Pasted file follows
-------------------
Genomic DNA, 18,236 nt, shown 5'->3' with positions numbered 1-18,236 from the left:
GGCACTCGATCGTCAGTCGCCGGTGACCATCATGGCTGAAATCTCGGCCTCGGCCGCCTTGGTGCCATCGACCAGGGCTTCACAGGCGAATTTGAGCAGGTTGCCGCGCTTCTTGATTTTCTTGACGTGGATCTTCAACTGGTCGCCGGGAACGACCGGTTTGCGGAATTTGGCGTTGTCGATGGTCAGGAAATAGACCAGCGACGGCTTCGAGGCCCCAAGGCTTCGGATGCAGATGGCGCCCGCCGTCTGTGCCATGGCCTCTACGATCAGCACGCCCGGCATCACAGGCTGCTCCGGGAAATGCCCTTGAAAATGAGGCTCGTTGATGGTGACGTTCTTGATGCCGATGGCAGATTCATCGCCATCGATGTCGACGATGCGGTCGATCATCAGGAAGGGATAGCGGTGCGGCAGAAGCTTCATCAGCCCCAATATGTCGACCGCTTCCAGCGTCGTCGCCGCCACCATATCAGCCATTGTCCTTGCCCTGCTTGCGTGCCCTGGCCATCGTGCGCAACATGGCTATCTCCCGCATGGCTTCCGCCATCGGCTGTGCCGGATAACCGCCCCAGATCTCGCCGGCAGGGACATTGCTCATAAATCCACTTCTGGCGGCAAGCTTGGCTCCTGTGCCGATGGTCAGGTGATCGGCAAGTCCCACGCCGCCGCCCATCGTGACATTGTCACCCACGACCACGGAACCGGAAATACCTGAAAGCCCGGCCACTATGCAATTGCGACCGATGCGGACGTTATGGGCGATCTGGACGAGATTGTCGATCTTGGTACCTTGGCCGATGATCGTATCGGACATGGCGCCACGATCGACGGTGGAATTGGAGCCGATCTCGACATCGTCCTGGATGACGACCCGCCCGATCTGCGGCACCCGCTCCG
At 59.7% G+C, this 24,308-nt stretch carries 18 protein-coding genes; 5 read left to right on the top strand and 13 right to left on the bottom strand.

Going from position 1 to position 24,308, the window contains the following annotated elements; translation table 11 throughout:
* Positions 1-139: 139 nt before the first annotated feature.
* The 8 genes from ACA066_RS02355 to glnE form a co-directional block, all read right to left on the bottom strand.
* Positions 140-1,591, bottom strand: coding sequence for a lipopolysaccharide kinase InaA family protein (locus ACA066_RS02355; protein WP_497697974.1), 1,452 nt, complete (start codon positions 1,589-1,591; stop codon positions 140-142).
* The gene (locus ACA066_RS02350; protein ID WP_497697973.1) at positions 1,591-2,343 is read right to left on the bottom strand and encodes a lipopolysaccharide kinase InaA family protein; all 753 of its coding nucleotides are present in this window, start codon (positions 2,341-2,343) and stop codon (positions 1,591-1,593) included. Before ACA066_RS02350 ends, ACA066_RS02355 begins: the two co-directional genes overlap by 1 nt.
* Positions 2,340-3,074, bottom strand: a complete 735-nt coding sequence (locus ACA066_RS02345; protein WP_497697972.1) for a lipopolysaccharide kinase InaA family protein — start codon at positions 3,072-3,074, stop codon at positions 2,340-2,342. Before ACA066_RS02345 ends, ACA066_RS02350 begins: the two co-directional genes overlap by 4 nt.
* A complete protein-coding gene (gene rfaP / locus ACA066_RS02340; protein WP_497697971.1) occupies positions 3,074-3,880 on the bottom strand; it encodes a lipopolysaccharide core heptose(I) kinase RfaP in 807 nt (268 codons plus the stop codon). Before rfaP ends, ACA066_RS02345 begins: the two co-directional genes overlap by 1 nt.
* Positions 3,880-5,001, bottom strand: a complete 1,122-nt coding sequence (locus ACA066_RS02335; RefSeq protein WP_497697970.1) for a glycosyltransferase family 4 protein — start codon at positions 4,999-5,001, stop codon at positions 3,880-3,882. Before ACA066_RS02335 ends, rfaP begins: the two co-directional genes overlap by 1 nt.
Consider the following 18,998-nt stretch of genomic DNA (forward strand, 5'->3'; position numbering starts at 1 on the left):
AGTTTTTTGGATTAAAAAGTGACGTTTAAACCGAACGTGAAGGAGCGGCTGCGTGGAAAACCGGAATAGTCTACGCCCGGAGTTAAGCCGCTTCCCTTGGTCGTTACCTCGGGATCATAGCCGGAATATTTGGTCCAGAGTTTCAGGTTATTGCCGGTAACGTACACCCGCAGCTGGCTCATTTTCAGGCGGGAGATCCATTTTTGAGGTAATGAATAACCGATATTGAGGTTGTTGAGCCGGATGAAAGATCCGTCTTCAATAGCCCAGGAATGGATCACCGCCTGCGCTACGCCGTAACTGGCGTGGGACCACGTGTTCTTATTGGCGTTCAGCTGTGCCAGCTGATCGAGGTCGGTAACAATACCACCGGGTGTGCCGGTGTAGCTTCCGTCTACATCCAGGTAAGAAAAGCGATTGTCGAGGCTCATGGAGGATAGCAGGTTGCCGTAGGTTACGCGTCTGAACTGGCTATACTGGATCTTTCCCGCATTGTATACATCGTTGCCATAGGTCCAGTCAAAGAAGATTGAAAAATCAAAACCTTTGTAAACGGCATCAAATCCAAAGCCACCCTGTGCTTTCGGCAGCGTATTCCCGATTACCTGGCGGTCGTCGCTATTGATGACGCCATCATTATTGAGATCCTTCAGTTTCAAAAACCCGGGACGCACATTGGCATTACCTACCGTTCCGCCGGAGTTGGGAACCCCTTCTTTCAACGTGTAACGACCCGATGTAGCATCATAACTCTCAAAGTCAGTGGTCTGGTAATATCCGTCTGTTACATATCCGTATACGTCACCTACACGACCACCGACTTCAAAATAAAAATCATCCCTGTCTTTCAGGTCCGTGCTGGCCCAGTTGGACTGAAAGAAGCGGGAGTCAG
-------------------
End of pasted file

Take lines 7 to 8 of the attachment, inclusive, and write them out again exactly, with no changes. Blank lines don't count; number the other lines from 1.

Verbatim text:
* Positions 140-1,591, bottom strand: coding sequence for a lipopolysaccharide kinase InaA family protein (locus ACA066_RS02355; protein WP_497697974.1), 1,452 nt, complete (start codon positions 1,589-1,591; stop codon positions 140-142).
* The gene (locus ACA066_RS02350; protein ID WP_497697973.1) at positions 1,591-2,343 is read right to left on the bottom strand and encodes a lipopolysaccharide kinase InaA family protein; all 753 of its coding nucleotides are present in this window, start codon (positions 2,341-2,343) and stop codon (positions 1,591-1,593) included. Before ACA066_RS02350 ends, ACA066_RS02355 begins: the two co-directional genes overlap by 1 nt.